As Se­nate ‘DREAMer’ drama un­folds, these big play­ers take the stage

As the Se­nate be­gins the po­lit­i­cally charged im­mi­gra­tion de­bate this week, nearly every se­na­tor will be jock­ey­ing for the spot­light, of­fer­ing amend­ments and joust­ing with their col­leagues. But the leg­isla­tive out­come — if there is one — will al­most cer­tai

USA TODAY US Edition - - NEWS - Deirdre Sh­es­green and El­iza Collins

Sen. Dick Durbin, D-Ill.

The No. 2 Demo­crat in the Se­nate, Durbin has made the fate of the “DREAM­ers” a per­sonal cru­sade ever since he was ap­proached by an un­doc­u­mented teenage pi­ano prodigy in Chicago nearly 20 years ago. Durbin in­tro­duced the first bill to give the DREAM­ers le­gal sta­tus in 2001. To­day, he’s the Democrats’ main ne­go­tia­tor on im­mi­gra­tion, and he helped craft a bi­par­ti­san com­pro­mise that could be the ba­sis for what­ever passes the Se­nate this week. Pro­tect­ing the DREAM­ers “is the civil rights is­sue of our time,” Durbin said on the Se­nate floor last month.

Sen. Jeff Flake, R-Ariz.

Flake is a pro-im­mi­gra­tion Repub­li­can who helped force Se­nate GOP lead­ers to ad­dress the fate of the DREAM­ers. He’s also one of Durbin’s prin­ci­pal GOP part­ners in craft­ing a bi­par­ti­san im­mi­gra­tion bill. If the Se­nate passes a bill this week, Flake’s fin­ger­prints will be on it, even though he has al­ready an­nounced that he will re­tire at the end of this year. Flake also has been an acer­bic critic of Pres­i­dent Trump, blast­ing him for his anti-im­mi­grant com­ments and his con­flict­ing po­si­tions. “Try­ing to divine what the pres­i­dent wants on immi- gra­tion, and on DACA, has been im­pos­si­ble,” the Ari­zona Repub­li­can said re­cently. “It changes hourly.”

Sen. Tom Cot­ton, R-Ark.

Cot­ton, an im­mi­gra­tion hard-liner from Arkansas, and his views on cut­ting le­gal im­mi­gra­tion have be­come in­creas­ingly in­flu­en­tial in­side the White House. Cot­ton is a key spon­sor of the RAISE Act, which would cut le­gal im­mi­gra­tion by half. Trump en­dorsed Cot­ton’s bill, even though it has zero chance of pass­ing Congress. Cot­ton also has backed Trump’s im­mi­gra­tion plan, re­leased last month, and he co-spon­sored a Se­nate ver­sion the White House pro­posal, which would cut im­mi­gra­tion by at least 25% and grant le­gal sta­tus to 1.8 mil­lion DREAM­ers. Trump’s plan is “gen­er­ous and hu­mane,” Cot­ton has said, “while also be­ing re­spon­si­ble.”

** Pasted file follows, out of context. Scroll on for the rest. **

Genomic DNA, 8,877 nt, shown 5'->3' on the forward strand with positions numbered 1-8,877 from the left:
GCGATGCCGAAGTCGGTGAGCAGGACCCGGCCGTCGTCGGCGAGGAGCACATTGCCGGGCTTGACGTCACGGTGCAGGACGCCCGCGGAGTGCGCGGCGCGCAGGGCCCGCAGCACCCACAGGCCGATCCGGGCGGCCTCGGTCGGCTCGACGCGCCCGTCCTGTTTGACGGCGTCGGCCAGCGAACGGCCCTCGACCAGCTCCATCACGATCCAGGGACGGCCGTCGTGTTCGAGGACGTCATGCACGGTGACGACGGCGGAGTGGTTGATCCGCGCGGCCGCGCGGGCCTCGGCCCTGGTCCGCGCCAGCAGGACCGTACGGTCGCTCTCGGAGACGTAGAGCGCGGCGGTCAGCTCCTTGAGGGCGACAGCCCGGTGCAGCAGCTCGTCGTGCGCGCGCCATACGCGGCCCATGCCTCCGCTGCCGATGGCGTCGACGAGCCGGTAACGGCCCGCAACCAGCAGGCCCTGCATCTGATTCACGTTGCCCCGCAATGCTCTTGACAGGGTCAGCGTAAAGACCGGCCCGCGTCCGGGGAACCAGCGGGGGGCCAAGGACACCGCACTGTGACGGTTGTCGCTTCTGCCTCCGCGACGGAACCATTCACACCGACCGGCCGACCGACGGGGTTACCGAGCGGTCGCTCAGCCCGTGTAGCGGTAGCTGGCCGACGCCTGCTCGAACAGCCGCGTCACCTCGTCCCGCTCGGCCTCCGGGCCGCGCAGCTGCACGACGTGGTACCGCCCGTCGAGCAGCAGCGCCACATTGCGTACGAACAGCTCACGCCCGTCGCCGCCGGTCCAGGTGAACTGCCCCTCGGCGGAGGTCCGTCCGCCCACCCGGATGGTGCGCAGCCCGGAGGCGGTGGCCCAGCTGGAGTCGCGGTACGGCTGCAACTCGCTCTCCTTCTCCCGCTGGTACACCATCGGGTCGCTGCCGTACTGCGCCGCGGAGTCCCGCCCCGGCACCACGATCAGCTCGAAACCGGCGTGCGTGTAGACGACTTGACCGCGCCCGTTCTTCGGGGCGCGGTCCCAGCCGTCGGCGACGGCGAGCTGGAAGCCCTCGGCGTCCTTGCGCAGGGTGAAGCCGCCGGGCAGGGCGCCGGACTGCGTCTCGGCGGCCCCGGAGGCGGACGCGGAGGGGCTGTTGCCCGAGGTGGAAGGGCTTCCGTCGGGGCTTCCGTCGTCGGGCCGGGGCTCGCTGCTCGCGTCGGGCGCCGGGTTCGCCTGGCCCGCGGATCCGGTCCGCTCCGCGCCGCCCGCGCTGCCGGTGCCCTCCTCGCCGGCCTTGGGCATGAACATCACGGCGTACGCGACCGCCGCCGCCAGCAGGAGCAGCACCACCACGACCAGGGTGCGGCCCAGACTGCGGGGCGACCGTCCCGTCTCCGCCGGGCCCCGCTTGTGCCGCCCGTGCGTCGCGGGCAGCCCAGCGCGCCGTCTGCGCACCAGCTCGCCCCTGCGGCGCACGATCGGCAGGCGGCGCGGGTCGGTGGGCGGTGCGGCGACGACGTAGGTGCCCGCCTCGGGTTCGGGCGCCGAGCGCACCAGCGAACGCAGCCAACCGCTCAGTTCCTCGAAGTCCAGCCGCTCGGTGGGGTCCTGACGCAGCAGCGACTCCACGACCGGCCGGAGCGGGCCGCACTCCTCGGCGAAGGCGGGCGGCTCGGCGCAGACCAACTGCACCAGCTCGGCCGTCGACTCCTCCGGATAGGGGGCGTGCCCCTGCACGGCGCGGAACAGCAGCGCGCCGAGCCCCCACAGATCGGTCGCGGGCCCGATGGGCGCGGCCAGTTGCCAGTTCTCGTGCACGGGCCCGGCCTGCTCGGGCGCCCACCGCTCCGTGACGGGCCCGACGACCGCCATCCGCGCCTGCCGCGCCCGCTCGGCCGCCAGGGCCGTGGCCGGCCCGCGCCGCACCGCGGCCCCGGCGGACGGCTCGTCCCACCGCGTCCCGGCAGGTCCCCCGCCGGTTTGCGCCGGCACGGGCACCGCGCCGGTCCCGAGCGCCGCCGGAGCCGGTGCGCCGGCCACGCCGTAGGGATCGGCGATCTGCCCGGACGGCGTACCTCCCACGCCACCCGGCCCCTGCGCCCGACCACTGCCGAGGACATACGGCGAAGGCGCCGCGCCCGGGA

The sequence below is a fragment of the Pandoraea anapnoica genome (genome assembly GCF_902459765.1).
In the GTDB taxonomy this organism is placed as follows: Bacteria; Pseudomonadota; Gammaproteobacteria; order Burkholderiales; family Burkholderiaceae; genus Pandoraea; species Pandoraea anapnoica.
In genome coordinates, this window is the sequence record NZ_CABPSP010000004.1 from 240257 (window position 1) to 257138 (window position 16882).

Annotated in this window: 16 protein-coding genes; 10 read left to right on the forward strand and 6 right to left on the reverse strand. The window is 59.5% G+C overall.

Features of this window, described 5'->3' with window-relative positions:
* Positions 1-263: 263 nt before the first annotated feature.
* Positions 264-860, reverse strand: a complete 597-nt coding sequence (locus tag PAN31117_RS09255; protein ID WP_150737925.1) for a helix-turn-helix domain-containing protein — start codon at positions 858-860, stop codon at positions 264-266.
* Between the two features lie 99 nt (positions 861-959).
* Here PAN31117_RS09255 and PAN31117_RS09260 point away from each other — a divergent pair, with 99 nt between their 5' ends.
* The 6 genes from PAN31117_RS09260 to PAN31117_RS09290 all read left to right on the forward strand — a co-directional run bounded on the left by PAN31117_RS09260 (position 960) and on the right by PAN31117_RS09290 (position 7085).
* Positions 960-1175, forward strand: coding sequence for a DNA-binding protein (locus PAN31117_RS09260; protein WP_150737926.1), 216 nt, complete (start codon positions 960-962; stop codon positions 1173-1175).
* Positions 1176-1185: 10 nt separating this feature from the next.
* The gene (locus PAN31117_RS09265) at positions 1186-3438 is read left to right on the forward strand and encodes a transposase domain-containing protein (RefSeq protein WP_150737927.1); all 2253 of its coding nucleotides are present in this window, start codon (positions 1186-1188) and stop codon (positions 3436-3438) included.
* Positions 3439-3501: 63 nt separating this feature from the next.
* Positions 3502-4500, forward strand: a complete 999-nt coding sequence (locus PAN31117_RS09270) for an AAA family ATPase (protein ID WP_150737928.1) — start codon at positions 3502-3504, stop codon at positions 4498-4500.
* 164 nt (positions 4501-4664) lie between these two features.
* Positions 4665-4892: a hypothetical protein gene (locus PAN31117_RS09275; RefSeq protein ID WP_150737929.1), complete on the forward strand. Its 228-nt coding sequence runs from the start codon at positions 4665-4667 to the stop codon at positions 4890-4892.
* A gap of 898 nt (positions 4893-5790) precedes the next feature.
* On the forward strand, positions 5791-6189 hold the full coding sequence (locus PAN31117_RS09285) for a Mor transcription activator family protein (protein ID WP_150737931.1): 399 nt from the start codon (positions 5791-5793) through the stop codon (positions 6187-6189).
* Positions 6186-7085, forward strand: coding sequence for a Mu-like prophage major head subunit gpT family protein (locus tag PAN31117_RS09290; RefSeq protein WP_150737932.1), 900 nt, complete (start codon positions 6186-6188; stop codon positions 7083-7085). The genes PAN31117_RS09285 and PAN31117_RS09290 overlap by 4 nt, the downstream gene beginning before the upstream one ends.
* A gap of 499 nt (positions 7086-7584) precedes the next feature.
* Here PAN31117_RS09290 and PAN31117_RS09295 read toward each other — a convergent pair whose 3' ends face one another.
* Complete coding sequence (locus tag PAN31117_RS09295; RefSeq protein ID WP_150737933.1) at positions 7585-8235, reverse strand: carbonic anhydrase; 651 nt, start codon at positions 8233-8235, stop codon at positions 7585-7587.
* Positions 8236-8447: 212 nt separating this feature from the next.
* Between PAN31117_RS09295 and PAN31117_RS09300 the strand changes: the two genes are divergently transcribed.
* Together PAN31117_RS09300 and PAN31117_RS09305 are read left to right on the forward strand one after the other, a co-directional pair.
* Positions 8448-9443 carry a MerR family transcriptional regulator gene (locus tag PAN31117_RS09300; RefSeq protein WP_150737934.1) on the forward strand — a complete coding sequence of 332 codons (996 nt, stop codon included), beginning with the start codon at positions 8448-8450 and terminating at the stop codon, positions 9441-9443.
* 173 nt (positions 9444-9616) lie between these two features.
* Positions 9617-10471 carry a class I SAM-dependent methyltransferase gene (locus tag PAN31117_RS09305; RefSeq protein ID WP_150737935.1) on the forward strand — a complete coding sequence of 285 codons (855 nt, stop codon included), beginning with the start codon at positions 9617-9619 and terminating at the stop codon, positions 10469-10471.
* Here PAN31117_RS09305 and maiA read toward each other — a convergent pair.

Sen. Charles Schumer, D-N.Y.

One year into his job as the Se­nate’s Demo­cratic leader, Schumer led his troops into a three-day govern­ment shut­down over the DREAM­ers last month, which ended when Se­nate Repub­li­can leader Mitch Mc­Connell promised Democrats a floor de­bate on im­mi­gra­tion. Some lib­eral Democrats were fu­ri­ous that all Schumer got was the prom­ise of a de­bate. But now that Mc­Connell is mak­ing good on that pledge, Democrats could win a ma­jor leg­isla­tive vic­tory. “We can get some­thing done,” Schumer said on the Se­nate floor Tues­day morn­ing. “We’re on the verge.”

Sen. Mitch Mc­Connell, R-Ky.

The Se­nate Repub­li­can leader is the rea­son this week’s im­mi­gra­tion de­bate is hap­pen­ing. Mc­Connell con­trols the Se­nate floor and has promised not to tip the scales to­ward any pro­posal — a re­ver­sal af­ter the Ken­tucky Repub­li­can ini­tially re­sisted de­mands for a free-flow­ing de­bate. Still, many Democrats deeply dis­trust Mc­Connell. And on Mon­day, Mc­Connell en­dorsed Trump’s ap­proach to im­mi­gra­tion, say­ing it had the best chance for pass­ing the House and win­ning Trump’s sig­na­ture. “I be­lieve it de­serves sup­port of every se­na­tor who’s ready to move be­yond mak­ing points and ac­tu­ally mak­ing a law,” Mc­Connell said Tues­day on the Se­nate floor.

Paul Ryan, R-Wis.

The Speaker of the House has no role in a Se­nate de­bate, but if the Se­nate man­ages to pass a bill, its fu­ture will be en­tirely in Ryan’s hands. He has been cagey about whether he will bring a Se­nate-passed bill to the House floor, par­tic­u­larly if it is strongly op­posed by the most con­ser­va­tive fac­tion of House Repub­li­cans. For now, Ryan can only watch the Se­nate de­bate and wait his turn on cen­ter stage. But no bill will get to the pres­i­dent with­out ap­proval of the House, and Ryan con­trols that process.




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